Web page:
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By Blair Hoenk
WRs Coach/Pass Game Coordinator
Caledonia High School (MI)
Twitter: @CoachHoenk

 

 

At Caledonia High School, we are primarily a 20 personnel spread football team on offense. We pride ourselves in being a balanced attack that is versatile and able to combat the variety of defenses we see in a given year. One of our core offensive tenets is to equate numbers in the box by attaching perimeter bubble screens to our run game and throw them when we have the defense out-numbered and/or out-leveraged to the perimeter. This article will go in depth on the coaching points and techniques we coach in those schemes. In addition, we utilize a variety of slow screens to combat active defenses that are giving us pressure looks or are over-pursuing.

 

Perimeter Blocking Identification

All blockers are taught to block the most dangerous. Never pass up a defender in your area.  Our process for Identifying who to block goes as follows –

 

Pre-snap:

We simply count all offensive and defensive players on all levels within 8 yards of the line of scrimmage from the outside-in. So that our #1 blocks their #1, #2 blocks #2, etc.

Note: 8 yards is a general rule. If you are facing an active defense that has lots of post snap rotation or has very aggressive safeties that week, you may modify it to 10 yards or more.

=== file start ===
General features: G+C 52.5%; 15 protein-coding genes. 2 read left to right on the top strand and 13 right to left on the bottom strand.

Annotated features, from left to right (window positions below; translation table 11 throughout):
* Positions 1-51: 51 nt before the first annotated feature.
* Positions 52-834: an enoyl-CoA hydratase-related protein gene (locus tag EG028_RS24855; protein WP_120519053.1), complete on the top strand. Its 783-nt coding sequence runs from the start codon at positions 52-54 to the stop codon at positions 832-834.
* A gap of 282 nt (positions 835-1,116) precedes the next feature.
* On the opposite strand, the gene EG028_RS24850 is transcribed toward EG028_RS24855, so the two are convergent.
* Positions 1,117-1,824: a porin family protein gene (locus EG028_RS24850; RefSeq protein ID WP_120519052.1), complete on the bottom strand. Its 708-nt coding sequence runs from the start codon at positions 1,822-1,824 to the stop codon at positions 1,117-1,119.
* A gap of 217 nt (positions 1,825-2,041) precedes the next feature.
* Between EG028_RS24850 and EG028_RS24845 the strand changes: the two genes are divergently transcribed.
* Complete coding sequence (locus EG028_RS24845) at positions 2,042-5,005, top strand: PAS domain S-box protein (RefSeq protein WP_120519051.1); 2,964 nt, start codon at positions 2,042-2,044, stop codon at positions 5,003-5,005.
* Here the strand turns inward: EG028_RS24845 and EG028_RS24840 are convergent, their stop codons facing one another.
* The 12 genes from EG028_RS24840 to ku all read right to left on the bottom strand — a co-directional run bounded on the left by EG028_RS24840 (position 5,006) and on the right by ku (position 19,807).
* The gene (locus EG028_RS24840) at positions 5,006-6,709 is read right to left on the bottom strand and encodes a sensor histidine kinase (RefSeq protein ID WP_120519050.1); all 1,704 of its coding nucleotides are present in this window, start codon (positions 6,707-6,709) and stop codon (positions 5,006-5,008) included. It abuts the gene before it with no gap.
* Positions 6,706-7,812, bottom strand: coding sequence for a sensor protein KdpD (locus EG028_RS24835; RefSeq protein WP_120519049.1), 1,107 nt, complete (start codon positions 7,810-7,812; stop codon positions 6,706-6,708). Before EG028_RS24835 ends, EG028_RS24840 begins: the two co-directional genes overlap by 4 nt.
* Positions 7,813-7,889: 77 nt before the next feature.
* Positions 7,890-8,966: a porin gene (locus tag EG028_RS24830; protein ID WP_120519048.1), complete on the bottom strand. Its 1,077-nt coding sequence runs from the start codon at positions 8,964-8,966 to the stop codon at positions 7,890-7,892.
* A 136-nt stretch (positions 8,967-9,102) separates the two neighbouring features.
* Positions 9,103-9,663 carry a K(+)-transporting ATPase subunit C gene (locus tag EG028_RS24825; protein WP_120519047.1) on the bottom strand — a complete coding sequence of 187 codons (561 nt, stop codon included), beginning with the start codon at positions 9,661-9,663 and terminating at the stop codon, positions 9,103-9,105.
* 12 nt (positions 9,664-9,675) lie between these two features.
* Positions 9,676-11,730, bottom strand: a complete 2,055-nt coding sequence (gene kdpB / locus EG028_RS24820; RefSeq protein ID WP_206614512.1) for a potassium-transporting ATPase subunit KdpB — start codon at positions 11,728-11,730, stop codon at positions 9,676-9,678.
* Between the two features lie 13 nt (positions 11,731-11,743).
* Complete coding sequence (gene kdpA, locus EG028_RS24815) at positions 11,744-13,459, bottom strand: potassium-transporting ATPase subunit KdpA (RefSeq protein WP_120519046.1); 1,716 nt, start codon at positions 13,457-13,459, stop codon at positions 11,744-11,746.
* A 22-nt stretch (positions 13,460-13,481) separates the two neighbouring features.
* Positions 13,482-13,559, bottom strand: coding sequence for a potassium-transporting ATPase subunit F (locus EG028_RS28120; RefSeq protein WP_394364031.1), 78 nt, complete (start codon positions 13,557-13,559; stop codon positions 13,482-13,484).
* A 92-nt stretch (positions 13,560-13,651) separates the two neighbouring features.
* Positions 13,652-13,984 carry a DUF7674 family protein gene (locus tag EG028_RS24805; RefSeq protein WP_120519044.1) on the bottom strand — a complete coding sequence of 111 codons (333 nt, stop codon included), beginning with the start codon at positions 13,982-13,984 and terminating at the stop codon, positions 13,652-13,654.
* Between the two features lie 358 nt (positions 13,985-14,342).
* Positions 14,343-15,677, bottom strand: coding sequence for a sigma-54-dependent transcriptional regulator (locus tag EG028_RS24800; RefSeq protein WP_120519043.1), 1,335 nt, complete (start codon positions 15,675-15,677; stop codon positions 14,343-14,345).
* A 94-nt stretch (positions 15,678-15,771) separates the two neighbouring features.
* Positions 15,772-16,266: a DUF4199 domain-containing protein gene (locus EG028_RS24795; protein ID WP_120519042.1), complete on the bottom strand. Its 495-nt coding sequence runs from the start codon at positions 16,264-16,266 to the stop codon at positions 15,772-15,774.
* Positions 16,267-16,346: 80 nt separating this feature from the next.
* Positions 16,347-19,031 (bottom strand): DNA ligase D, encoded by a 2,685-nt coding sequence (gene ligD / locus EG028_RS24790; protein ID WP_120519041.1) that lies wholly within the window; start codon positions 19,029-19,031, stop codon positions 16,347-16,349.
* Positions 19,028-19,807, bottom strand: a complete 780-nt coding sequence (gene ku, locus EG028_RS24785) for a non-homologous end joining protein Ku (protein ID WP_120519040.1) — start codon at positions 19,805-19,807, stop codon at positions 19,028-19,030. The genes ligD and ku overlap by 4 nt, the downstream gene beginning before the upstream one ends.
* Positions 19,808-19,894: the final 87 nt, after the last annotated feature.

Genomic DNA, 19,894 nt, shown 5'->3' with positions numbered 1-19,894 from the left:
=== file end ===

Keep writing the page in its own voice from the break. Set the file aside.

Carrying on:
Post-snap:

Most of the time, our pre-snap read is reliable and players are correct to block who they identified pre-snap. Remember, we cannot pass up any immediate threats. All blockers must have active eyes checking for new threats inside of them if their # is soft or bailing.

The one major adjustment is a push-crack that we rep when drilling perimeter blocking. This means if the defense’s #1 is soft or bailing, our #1 receiver will check inside to see if any defender in his vision is firing on the bubble. This is common in defenses whose safeties are responsible for forcing run plays inside.  If this is happening, we run the push-crack. Once the decision to crack has been made, that is who you are blocking.

 

 

Technique - Perimeter Blocking

We want this block to happen as far downfield as possible. If the defender is in man coverage, we simply teach our receivers to run them off as far downfield as possible. If the defender is in zone or peaking in the backfield, we will burst out of our stance and press vertical down the field. This gives us the best opportunity for the block to occur downfield and not too early. Continue to press until there is a 3-yard cushion. Once in position -

  1. Basketball-guarding position: Your feet and hips should be the same is if you were guarding a point guard at the top of the key in basketball. Lower your center of gravity and feet should be just under or outside your hips. This position keeps us athletic and in position to be physical.
  2. Mirroring: Stay square, not turning your shoulders and maintain position between the defender and the ball carrier giving the runner a two-way go. When the defender fires to tackle the ball carrier, continue staying square and basketball shuffle laterally to get your head across and cut off their pursuit.

 

 

  1. Engage: The first two components are the more important aspects of having good perimeter blocking. Without those, we cannot be in position to be physical. We work a Shock-pull technique.
    • Squeezing grapes underneath our armpits to keep hands inside, strike defender with tight elbows and thumbs up fitting up in the lower portion of their breastplate.
    • Maintain hands inside, grab cloth and shock/pull defender into you so you stay attached.